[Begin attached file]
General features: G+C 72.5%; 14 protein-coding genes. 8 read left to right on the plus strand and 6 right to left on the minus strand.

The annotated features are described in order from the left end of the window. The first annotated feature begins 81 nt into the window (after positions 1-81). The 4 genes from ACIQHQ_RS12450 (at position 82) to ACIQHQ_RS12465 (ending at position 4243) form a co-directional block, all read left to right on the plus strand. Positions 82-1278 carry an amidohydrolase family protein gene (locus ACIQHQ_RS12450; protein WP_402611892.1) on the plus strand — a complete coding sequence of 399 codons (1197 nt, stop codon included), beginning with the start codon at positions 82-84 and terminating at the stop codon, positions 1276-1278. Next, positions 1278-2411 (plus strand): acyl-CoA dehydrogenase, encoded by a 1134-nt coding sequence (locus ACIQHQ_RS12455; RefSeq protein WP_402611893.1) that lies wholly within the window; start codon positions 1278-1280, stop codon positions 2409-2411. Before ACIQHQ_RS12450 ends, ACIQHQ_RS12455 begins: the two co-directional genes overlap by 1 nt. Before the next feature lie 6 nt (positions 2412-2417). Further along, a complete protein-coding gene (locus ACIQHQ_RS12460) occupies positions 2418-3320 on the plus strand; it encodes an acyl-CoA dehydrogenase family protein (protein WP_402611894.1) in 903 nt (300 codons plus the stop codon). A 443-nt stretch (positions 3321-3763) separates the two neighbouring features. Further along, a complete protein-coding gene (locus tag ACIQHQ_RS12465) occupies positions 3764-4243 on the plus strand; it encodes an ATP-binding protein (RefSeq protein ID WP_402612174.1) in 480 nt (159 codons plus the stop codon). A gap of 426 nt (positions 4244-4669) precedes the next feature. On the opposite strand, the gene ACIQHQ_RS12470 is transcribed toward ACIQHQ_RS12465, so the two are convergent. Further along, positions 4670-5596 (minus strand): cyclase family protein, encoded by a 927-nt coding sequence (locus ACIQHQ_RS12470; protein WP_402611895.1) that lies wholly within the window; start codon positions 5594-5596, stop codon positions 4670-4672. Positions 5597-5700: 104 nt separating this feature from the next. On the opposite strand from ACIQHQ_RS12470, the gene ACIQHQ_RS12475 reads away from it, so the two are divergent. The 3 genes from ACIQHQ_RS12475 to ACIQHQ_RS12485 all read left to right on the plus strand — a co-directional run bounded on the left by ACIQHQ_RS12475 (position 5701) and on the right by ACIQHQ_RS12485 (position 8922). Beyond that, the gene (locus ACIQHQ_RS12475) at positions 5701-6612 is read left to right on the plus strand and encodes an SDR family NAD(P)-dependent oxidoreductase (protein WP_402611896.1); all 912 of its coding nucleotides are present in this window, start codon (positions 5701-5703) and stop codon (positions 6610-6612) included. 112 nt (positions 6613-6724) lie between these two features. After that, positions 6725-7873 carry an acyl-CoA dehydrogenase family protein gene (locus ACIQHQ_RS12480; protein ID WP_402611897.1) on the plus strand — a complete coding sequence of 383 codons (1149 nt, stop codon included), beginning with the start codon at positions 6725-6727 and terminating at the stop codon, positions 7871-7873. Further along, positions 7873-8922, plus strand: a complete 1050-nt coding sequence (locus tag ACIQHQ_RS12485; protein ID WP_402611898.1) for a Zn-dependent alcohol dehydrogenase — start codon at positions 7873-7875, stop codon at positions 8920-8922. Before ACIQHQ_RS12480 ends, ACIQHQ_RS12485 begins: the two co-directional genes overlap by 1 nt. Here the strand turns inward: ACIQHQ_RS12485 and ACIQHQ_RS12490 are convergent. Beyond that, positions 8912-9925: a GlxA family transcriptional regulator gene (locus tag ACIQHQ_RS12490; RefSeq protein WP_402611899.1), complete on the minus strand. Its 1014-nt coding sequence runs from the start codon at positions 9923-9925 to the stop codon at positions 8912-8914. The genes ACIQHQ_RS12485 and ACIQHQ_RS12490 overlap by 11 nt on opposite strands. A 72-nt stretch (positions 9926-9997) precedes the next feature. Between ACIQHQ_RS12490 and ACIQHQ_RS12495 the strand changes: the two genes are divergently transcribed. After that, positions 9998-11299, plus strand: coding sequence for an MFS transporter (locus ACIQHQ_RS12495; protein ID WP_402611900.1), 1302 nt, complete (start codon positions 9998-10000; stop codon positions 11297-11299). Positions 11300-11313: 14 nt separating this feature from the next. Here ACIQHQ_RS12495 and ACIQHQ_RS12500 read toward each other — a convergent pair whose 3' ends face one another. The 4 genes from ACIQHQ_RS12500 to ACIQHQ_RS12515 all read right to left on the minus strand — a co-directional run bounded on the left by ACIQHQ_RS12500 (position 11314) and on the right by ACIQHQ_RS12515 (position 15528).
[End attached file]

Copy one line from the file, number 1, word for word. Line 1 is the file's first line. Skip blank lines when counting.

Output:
General features: G+C 72.5%; 14 protein-coding genes. 8 read left to right on the plus strand and 6 right to left on the minus strand.